Lobsticks and Stone Cairns: Human Landmarks in the Arctic

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University of Calgary Press, 1996 - Travel - 326 pages
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In Lobsticks and Stone Cairns, over one hundred Arctic stories are told about adventurers, military officers, authors, guides, cultural heroes, police, traders, and even the occasional charlatan. While some of the biographies in the book are of people still active in the North, others tell stories from as far back as the sixteenth century. The subjects of the sketches are Inuit, European, American, Indian, and Canadian men and women. The exploits discussed in this generously illustrated book bring northern history and geography to life. Each profile is accompanied by a short bibliography.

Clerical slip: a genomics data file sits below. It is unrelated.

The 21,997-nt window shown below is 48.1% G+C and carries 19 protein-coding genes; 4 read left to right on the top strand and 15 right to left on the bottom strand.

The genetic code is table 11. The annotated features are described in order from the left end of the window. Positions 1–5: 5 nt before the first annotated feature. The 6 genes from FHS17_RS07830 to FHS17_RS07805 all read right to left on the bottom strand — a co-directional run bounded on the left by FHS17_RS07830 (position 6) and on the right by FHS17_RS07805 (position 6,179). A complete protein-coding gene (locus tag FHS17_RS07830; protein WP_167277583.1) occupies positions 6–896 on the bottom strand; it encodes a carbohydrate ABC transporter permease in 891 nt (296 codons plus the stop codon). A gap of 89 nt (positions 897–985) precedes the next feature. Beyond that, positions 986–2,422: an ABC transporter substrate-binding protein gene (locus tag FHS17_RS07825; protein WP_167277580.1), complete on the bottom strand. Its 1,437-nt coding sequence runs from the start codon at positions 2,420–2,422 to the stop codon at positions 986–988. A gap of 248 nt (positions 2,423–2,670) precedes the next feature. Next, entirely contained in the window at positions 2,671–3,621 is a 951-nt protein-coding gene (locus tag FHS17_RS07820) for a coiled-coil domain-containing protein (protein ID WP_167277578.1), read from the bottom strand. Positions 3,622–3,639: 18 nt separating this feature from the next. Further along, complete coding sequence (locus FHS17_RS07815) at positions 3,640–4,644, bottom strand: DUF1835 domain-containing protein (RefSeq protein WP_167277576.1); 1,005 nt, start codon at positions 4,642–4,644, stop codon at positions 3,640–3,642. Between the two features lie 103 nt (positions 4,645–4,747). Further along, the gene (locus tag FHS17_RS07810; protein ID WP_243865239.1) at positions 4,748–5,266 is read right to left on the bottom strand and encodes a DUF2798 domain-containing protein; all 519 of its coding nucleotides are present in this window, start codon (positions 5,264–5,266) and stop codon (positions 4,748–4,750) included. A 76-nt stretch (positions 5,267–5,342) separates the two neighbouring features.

Lobsticks are trees that are used as markers. Above the tree-line, stone cairns are used in their place. It is hoped that these biographies of "human" landmarks will help you find your way around in the North and bring the Arctic just a little closer to home.

 

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Contents

UNIT 1
Q-3
UNIT 2
Q-23
UNIT 3
Q-41
UNIT 4
Q-59
UNIT 5
Q-79
UNIT 6
Q-95
UNIT 7
Q-121
UNIT 8
Q-139
UNIT 10
Q-181
UNIT 11
Q-199
UNIT 12
Q-209
UNIT 13
Q-231
UNIT 14
Q-253
UNIT 15
Q-273
UNIT 16
295
Index
309

UNIT 9
Q-161

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About the author (1996)

Richard C. Davis is professor emeritus of English at the University of Calgary. He has edited Rupert's Land: A Cultural Tapestry and Sir John Franklin's Journals and Correspondence: The First Arctic Land Expedition, 1819-22.

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